⦁ After the local anesthesia has been administered, your surgeon will make one incision (typically along your lower abdomen or buttocks) to hold the generator and another incision (along your spine) to insert the permanent electrodes. The incisions are about the length of a driver’s license. As in the trial procedure, fluoroscopy is used to determine where the electrodes are placed.
⦁ Once the electrodes and generator are connected and running, your surgeon will close the incisions.
⦁ Your surgeon may provide sedation to keep you comfortable and ask for your feedback during placement of the electrodes.
Spinal Cord Stimulator Recovery
⦁ Most patients leave the same day as their procedure — once the anesthesia has worn off. For several days after surgery, your incisions may be painful. Try not to stretch, twist or reach, which could pull at the incisions.
⦁ Dressings will be placed over the incision sites, which can be removed after about 3 days. In most cases, incisions heal within about 2-4 weeks after surgery.
⦁ Your doctor will discuss your recovery plan, but generally lighter activity is recommended for about 2 weeks after surgery.
2) Vagus Nerve Stimulation:
About one-third of people with epilepsy don’t fully respond to anti-seizure drugs. Vagus nerve stimulation may be an option to reduce the frequency of seizures in people who haven’t achieved control with medications.
Vagus nerve stimulation may also be helpful for people who haven’t responded to intensive depression treatments, such as antidepressant medications, psychological counselling (psychotherapy) and electroconvulsive therapy (ECT).
The Food and Drug Administration (FDA) has approved Vagus nerve stimulation for people who:
⦁ Are 4 years old and older
⦁ Have focal (partial) epilepsy
⦁ Have seizures that aren’t well-controlled with medications
The FDA has also approved Vagus nerve stimulation for the treatment of depression in adults who:
⦁ Have chronic, hard-to-treat depression (treatment-resistant depression)
⦁ Haven’t improved after trying four or more medications or electroconvulsive therapy (ECT), or both
⦁ Continue standard depression treatments along with Vagus nerve stimulation
Implanted Vagus nerve stimulation isn’t a cure for epilepsy. But many will have fewer seizures, up to 20 to 50 percent fewer. Seizure intensity may lessen as well.
It can take months or even a year or longer of stimulation before you notice any significant reduction in seizures. Vagus nerve stimulation may also shorten the recovery time after a seizure. People who’ve had Vagus nerve stimulation to treat epilepsy may also experience improvements in mood and quality of life.
Research is still mixed on the benefits of implanted Vagus nerve stimulation for the treatment of depression. Some studies suggest the benefits of Vagus nerve stimulation for depression accrue over time, and it may take at least several months of treatment before you notice any improvements in your depression symptoms. Implanted Vagus nerve stimulation doesn’t work for everybody, and it isn’t intended to replace traditional treatments.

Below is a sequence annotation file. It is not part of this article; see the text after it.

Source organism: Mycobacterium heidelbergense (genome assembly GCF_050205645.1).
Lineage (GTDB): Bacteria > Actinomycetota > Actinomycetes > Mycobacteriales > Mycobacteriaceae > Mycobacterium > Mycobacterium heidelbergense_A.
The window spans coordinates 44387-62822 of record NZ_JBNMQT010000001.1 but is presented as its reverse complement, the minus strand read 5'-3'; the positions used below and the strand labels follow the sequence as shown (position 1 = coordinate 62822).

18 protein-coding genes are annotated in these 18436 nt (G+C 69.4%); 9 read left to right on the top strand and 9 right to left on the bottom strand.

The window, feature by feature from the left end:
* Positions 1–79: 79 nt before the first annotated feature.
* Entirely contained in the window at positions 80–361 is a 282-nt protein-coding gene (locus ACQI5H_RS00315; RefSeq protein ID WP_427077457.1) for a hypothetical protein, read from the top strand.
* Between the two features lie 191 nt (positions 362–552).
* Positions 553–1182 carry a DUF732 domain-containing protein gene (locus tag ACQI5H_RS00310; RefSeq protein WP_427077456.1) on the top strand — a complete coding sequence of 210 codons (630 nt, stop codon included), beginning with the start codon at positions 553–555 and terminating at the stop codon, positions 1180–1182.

Studies of implanted Vagus nerve stimulation as a treatment for conditions such as Alzheimer’s disease, headaches and rheumatoid arthritis have been too small to draw any definitive conclusions about how well it may work for those problems. More research is needed.
3) Peripheral Nerve Stimulation
When pain becomes chronic and long-lasting, and medicine and therapy are not helping, our neurosurgeons at the Center for Neuromodulation can provide peripheral nerve stimulation (PNS) to ease your pain. Peripheral nerve simulators work much like spinal cord simulators, except that we send the mild electrical currents directly to nerves outside of the spinal cord. Peripheral nerves run from your spinal cord to the limbs or organs in your body.
We start by conducting a neuropsychological examination. Then, as with spinal cord stimulation, we start with a trial run to test your response to temporary electrodes that we place along the length of the offending peripheral nerve. If your pain does not subside significantly, we remove the electrodes. If it works, then we place permanent electrodes at the nerve site and an internal battery-operated stimulator under the skin. These batteries last for several years and we can replace them easily. Once the stimulator is in place, we customise the electrical pulse settings to provide the highest level of pain relief.
We typically perform this procedure under local anesthesia. PNS is an extremely safe procedure and has been used since the 1960s to treat various neurological symptoms. Some of the conditions we treat with PNS are: